Space incubator will let Irish start-ups reach for the stars

6 Jan 2016

Enterprise Ireland has reached an agreement with the European Space Agency (ESA) to set up an incubator in Ireland for start-ups dealing with space.

Aiming to attract, and further, 25 start-ups in Ireland over the next five years, the new Space Business Incubation Centre in Ireland (ESA BIC Ireland) comes at a time of great excitement for the industry.

Last year, Prof Susan McKenna-Lawlor – who has been involved with missions launched by the five main space agencies – announced at Inspirefest that Ireland was planning for its first ever space mission, ultimately named Cumar.

ESA’s own activities in 2015, too – most notably the Rosetta rocket, it’s pet scientist Philae and an unsuspecting comet 67P – have increased interest in the skies above.

Indeed, Irish involvement with ESA (and Rosetta) has been quite significant in recent years, with agency member Laurence O’Rourke sitting down with to talk to us about it last autumn.

The time is right

And now, after a meeting in Europe headed by Taoiseach Enda Kenny, an incubator is in place to capture the next wave of space superstars.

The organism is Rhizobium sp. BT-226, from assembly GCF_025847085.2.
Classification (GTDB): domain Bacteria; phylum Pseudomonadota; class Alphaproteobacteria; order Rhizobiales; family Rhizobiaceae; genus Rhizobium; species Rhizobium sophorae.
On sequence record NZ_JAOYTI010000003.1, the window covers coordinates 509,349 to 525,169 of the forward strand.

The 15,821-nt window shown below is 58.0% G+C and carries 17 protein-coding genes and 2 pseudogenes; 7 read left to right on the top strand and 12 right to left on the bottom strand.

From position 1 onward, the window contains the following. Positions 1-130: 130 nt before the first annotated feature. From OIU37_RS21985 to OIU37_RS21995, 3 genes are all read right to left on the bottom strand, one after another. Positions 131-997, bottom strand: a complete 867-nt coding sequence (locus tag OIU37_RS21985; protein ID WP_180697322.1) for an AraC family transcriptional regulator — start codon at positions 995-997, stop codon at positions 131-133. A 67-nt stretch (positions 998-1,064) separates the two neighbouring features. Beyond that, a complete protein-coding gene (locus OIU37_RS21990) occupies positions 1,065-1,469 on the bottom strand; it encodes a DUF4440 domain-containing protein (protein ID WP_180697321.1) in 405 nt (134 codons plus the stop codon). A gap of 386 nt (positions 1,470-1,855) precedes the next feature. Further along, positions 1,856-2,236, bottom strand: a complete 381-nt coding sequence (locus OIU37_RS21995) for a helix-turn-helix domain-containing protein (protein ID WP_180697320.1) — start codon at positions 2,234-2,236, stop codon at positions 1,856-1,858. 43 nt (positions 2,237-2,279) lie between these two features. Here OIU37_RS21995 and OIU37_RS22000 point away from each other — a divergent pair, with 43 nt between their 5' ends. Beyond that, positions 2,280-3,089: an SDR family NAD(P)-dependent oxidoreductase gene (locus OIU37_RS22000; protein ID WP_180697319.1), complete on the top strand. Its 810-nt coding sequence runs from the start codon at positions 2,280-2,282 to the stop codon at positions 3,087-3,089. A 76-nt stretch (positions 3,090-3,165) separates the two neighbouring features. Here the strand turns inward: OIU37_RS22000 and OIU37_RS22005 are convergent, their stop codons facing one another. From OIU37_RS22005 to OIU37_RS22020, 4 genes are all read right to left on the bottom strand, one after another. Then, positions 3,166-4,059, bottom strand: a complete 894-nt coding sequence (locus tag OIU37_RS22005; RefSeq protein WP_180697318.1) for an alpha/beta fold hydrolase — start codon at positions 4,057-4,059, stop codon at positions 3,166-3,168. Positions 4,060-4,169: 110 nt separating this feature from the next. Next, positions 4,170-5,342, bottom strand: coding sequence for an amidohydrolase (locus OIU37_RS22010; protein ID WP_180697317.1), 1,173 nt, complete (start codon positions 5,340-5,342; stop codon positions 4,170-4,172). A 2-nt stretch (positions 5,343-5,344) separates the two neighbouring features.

There are more than 45 Irish companies working with ESA already, growing by around five a year, with Irish investment in the agency already providing dividends. According to Enterprise Ireland, this resulted in the generation of €76m last year, with 600 jobs supported by the industry in Ireland.

Julie Sinnamon, CEO of Enterprise Ireland, feels this can “foster increased innovation” across the research realm, with areas like advanced materials, micro-electronics and avionics set to prosper.

“Ireland already has a proud record of building up a cluster of space technology companies,” said Kenny, who hopes this new space incubator will take advantage of state investment, Irish R&D and, ultimately, ESA expertise.

Space image via Shutterstock

Gordon Hunt was a journalist with Silicon Republic